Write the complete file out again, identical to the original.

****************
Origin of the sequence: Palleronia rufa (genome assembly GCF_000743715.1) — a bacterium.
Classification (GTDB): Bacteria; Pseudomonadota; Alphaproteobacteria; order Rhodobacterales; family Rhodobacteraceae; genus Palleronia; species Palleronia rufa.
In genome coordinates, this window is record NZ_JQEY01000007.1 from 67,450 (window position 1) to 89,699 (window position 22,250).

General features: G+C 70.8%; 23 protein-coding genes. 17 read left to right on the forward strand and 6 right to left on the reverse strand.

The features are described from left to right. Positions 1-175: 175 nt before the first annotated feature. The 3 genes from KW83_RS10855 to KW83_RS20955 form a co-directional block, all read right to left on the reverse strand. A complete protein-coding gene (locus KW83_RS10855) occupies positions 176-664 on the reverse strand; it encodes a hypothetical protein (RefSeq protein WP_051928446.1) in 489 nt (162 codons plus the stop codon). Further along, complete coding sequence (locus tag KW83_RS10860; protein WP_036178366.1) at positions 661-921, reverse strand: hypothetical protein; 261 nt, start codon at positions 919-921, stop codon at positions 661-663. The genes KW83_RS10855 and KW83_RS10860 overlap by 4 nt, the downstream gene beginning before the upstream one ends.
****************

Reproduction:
Origin of the sequence: Palleronia rufa (genome assembly GCF_000743715.1) — a bacterium.
Classification (GTDB): Bacteria; Pseudomonadota; Alphaproteobacteria; order Rhodobacterales; family Rhodobacteraceae; genus Palleronia; species Palleronia rufa.
In genome coordinates, this window is record NZ_JQEY01000007.1 from 67,450 (window position 1) to 89,699 (window position 22,250).

General features: G+C 70.8%; 23 protein-coding genes. 17 read left to right on the forward strand and 6 right to left on the reverse strand.

The features are described from left to right. Positions 1-175: 175 nt before the first annotated feature. The 3 genes from KW83_RS10855 to KW83_RS20955 form a co-directional block, all read right to left on the reverse strand. A complete protein-coding gene (locus KW83_RS10855) occupies positions 176-664 on the reverse strand; it encodes a hypothetical protein (RefSeq protein WP_051928446.1) in 489 nt (162 codons plus the stop codon). Further along, complete coding sequence (locus tag KW83_RS10860; protein WP_036178366.1) at positions 661-921, reverse strand: hypothetical protein; 261 nt, start codon at positions 919-921, stop codon at positions 661-663. The genes KW83_RS10855 and KW83_RS10860 overlap by 4 nt, the downstream gene beginning before the upstream one ends.